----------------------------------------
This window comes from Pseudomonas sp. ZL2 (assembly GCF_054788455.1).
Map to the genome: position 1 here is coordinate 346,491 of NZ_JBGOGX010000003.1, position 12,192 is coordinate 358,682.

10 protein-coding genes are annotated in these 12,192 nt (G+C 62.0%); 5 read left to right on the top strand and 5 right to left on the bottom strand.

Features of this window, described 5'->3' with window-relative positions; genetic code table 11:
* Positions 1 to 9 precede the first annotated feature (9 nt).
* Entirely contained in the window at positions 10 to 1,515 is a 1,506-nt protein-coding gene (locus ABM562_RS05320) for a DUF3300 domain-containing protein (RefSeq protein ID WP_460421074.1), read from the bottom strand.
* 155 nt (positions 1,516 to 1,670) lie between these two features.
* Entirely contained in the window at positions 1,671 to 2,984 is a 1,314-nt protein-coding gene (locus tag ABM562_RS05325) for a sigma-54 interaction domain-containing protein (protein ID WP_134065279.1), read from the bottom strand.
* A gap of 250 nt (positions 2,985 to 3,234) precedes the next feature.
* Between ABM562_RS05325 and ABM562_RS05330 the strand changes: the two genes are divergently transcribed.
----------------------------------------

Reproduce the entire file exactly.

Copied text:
This window comes from Pseudomonas sp. ZL2 (assembly GCF_054788455.1).
Map to the genome: position 1 here is coordinate 346,491 of NZ_JBGOGX010000003.1, position 12,192 is coordinate 358,682.

10 protein-coding genes are annotated in these 12,192 nt (G+C 62.0%); 5 read left to right on the top strand and 5 right to left on the bottom strand.

Features of this window, described 5'->3' with window-relative positions; genetic code table 11:
* Positions 1 to 9 precede the first annotated feature (9 nt).
* Entirely contained in the window at positions 10 to 1,515 is a 1,506-nt protein-coding gene (locus ABM562_RS05320) for a DUF3300 domain-containing protein (RefSeq protein ID WP_460421074.1), read from the bottom strand.
* 155 nt (positions 1,516 to 1,670) lie between these two features.
* Entirely contained in the window at positions 1,671 to 2,984 is a 1,314-nt protein-coding gene (locus tag ABM562_RS05325) for a sigma-54 interaction domain-containing protein (protein ID WP_134065279.1), read from the bottom strand.
* A gap of 250 nt (positions 2,985 to 3,234) precedes the next feature.
* Between ABM562_RS05325 and ABM562_RS05330 the strand changes: the two genes are divergently transcribed.